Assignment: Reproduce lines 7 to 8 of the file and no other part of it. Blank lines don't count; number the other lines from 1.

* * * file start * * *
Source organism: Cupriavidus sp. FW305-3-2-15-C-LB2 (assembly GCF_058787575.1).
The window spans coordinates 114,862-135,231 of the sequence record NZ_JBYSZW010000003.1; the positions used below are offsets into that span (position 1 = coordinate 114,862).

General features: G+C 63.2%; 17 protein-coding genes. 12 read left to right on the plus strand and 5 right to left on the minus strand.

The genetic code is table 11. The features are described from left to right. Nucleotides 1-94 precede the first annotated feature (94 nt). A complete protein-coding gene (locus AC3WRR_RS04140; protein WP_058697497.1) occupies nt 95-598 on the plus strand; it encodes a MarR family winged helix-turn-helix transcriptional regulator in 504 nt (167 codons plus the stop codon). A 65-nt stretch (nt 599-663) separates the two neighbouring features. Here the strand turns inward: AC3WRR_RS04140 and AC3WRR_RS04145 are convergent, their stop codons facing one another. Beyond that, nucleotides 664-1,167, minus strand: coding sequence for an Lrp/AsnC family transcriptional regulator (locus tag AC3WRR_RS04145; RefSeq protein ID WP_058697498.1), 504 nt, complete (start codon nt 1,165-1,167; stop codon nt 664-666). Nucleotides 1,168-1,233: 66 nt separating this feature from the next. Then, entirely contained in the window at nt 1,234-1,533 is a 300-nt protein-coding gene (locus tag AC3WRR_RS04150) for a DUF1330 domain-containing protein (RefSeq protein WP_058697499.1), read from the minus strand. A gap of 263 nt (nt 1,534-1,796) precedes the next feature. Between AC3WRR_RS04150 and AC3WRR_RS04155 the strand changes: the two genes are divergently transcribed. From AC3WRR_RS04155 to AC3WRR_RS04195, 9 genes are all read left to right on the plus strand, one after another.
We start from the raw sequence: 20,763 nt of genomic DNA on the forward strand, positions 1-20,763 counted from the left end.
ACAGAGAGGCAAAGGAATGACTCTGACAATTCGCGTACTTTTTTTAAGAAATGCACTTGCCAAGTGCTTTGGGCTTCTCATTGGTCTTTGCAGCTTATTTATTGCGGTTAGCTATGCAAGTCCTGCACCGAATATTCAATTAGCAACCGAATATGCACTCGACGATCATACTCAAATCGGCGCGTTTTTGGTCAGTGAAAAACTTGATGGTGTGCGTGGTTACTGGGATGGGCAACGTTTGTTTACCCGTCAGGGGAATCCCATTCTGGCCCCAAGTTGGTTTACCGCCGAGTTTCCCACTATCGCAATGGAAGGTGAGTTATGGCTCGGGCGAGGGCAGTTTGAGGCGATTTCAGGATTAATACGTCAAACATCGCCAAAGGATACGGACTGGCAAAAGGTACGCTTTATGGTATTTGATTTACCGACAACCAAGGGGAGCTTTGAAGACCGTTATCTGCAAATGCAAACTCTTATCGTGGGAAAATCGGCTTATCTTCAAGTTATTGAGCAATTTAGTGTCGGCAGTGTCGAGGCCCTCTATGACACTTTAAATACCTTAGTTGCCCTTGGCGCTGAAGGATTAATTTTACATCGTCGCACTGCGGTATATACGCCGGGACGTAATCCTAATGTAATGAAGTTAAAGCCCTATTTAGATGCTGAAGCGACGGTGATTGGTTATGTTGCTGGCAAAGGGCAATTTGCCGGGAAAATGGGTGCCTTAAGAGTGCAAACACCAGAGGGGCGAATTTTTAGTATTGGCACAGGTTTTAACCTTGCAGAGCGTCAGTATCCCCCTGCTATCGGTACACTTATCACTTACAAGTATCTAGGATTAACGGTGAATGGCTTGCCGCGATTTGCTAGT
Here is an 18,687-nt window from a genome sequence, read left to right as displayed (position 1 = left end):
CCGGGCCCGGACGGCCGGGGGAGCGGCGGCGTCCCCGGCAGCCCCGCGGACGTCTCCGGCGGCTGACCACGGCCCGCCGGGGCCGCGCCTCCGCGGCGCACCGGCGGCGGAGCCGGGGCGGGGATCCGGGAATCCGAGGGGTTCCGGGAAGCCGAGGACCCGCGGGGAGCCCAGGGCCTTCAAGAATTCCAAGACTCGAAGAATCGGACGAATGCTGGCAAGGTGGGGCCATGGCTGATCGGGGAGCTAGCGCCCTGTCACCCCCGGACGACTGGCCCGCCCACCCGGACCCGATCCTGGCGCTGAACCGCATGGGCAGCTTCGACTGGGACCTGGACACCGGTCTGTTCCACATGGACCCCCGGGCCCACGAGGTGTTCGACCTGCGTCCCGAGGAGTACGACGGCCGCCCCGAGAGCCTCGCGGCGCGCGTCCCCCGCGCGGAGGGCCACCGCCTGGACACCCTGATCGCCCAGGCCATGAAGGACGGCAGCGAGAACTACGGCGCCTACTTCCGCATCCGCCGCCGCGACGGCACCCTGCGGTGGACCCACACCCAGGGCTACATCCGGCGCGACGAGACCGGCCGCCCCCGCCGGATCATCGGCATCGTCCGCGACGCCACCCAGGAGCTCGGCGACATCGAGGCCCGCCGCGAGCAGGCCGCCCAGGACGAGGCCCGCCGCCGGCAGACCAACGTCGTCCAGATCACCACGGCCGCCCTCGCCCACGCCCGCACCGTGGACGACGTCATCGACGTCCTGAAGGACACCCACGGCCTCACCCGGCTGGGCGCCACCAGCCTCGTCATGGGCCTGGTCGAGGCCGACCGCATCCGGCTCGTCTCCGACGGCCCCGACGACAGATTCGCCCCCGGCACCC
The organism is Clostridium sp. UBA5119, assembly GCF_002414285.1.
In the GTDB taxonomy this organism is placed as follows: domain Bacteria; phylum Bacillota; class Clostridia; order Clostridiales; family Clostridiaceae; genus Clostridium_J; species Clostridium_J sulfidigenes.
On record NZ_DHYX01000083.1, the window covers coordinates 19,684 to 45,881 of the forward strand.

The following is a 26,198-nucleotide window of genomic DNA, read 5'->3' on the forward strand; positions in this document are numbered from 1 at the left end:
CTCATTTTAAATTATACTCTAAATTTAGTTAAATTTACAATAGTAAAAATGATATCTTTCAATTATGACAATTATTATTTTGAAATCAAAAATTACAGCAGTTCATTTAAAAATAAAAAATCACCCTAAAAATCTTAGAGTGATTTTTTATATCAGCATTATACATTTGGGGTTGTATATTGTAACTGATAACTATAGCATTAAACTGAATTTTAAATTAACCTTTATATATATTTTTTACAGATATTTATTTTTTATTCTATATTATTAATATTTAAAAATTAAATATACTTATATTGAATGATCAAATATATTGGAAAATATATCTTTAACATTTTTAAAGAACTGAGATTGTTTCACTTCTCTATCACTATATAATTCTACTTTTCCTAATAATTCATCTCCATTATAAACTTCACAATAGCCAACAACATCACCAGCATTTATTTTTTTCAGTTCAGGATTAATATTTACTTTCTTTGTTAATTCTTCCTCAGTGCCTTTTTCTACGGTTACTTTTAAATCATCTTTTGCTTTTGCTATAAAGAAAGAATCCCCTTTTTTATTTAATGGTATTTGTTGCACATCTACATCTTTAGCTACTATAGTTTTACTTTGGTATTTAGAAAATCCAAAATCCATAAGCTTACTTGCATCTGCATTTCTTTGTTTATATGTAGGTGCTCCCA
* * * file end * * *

Here is an 18,687-nt window from a genome sequence, read left to right as displayed (position 1 = left end):
CCGGGCCCGGACGGCCGGGGGAGCGGCGGCGTCCCCGGCAGCCCCGCGGACGTCTCCGGCGGCTGACCACGGCCCGCCGGGGCCGCGCCTCCGCGGCGCACCGGCGGCGGAGCCGGGGCGGGGATCCGGGAATCCGAGGGGTTCCGGGAAGCCGAGGACCCGCGGGGAGCCCAGGGCCTTCAAGAATTCCAAGACTCGAAGAATCGGACGAATGCTGGCAAGGTGGGGCCATGGCTGATCGGGGAGCTAGCGCCCTGTCACCCCCGGACGACTGGCCCGCCCACCCGGACCCGATCCTGGCGCTGAACCGCATGGGCAGCTTCGACTGGGACCTGGACACCGGTCTGTTCCACATGGACCCCCGGGCCCACGAGGTGTTCGACCTGCGTCCCGAGGAGTACGACGGCCGCCCCGAGAGCCTCGCGGCGCGCGTCCCCCGCGCGGAGGGCCACCGCCTGGACACCCTGATCGCCCAGGCCATGAAGGACGGCAGCGAGAACTACGGCGCCTACTTCCGCATCCGCCGCCGCGACGGCACCCTGCGGTGGACCCACACCCAGGGCTACATCCGGCGCGACGAGACCGGCCGCCCCCGCCGGATCATCGGCATCGTCCGCGACGCCACCCAGGAGCTCGGCGACATCGAGGCCCGCCGCGAGCAGGCCGCCCAGGACGAGGCCCGCCGCCGGCAGACCAACGTCGTCCAGATCACCACGGCCGCCCTCGCCCACGCCCGCACCGTGGACGACGTCATCGACGTCCTGAAGGACACCCACGGCCTCACCCGGCTGGGCGCCACCAGCCTCGTCATGGGCCTGGTCGAGGCCGACCGCATCCGGCTCGTCTCCGACGGCCCCGACGACAGATTCGCCCCCGGCACCC